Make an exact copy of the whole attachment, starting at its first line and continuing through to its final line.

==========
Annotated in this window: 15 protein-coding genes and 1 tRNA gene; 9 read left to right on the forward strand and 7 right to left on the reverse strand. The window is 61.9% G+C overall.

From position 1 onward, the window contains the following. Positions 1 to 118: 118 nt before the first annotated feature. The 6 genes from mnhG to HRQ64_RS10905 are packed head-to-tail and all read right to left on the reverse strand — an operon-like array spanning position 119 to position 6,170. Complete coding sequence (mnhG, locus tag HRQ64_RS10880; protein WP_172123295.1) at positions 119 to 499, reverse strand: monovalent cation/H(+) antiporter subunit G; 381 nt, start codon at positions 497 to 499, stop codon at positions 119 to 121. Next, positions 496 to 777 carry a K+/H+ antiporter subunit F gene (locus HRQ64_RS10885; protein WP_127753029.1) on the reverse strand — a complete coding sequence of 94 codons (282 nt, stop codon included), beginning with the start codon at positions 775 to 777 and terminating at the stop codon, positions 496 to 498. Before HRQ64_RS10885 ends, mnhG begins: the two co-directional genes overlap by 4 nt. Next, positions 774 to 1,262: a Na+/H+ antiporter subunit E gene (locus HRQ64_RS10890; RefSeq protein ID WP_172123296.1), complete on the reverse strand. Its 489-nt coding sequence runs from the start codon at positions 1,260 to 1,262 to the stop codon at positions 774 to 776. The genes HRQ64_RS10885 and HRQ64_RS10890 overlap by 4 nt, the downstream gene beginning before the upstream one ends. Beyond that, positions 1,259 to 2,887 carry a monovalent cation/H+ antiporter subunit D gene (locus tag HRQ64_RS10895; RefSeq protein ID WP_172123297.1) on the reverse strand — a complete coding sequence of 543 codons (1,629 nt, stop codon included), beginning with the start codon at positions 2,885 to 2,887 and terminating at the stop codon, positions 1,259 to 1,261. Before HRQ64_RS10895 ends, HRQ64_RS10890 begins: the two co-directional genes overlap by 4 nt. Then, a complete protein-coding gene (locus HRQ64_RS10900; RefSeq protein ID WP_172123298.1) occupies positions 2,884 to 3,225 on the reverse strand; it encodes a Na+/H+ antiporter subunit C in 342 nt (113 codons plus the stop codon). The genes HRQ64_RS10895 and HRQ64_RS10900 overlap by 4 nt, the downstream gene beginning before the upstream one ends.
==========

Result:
Annotated in this window: 15 protein-coding genes and 1 tRNA gene; 9 read left to right on the forward strand and 7 right to left on the reverse strand. The window is 61.9% G+C overall.

From position 1 onward, the window contains the following. Positions 1 to 118: 118 nt before the first annotated feature. The 6 genes from mnhG to HRQ64_RS10905 are packed head-to-tail and all read right to left on the reverse strand — an operon-like array spanning position 119 to position 6,170. Complete coding sequence (mnhG, locus tag HRQ64_RS10880; protein WP_172123295.1) at positions 119 to 499, reverse strand: monovalent cation/H(+) antiporter subunit G; 381 nt, start codon at positions 497 to 499, stop codon at positions 119 to 121. Next, positions 496 to 777 carry a K+/H+ antiporter subunit F gene (locus HRQ64_RS10885; protein WP_127753029.1) on the reverse strand — a complete coding sequence of 94 codons (282 nt, stop codon included), beginning with the start codon at positions 775 to 777 and terminating at the stop codon, positions 496 to 498. Before HRQ64_RS10885 ends, mnhG begins: the two co-directional genes overlap by 4 nt. Next, positions 774 to 1,262: a Na+/H+ antiporter subunit E gene (locus HRQ64_RS10890; RefSeq protein ID WP_172123296.1), complete on the reverse strand. Its 489-nt coding sequence runs from the start codon at positions 1,260 to 1,262 to the stop codon at positions 774 to 776. The genes HRQ64_RS10885 and HRQ64_RS10890 overlap by 4 nt, the downstream gene beginning before the upstream one ends. Beyond that, positions 1,259 to 2,887 carry a monovalent cation/H+ antiporter subunit D gene (locus tag HRQ64_RS10895; RefSeq protein ID WP_172123297.1) on the reverse strand — a complete coding sequence of 543 codons (1,629 nt, stop codon included), beginning with the start codon at positions 2,885 to 2,887 and terminating at the stop codon, positions 1,259 to 1,261. Before HRQ64_RS10895 ends, HRQ64_RS10890 begins: the two co-directional genes overlap by 4 nt. Then, a complete protein-coding gene (locus HRQ64_RS10900; RefSeq protein ID WP_172123298.1) occupies positions 2,884 to 3,225 on the reverse strand; it encodes a Na+/H+ antiporter subunit C in 342 nt (113 codons plus the stop codon). The genes HRQ64_RS10895 and HRQ64_RS10900 overlap by 4 nt, the downstream gene beginning before the upstream one ends.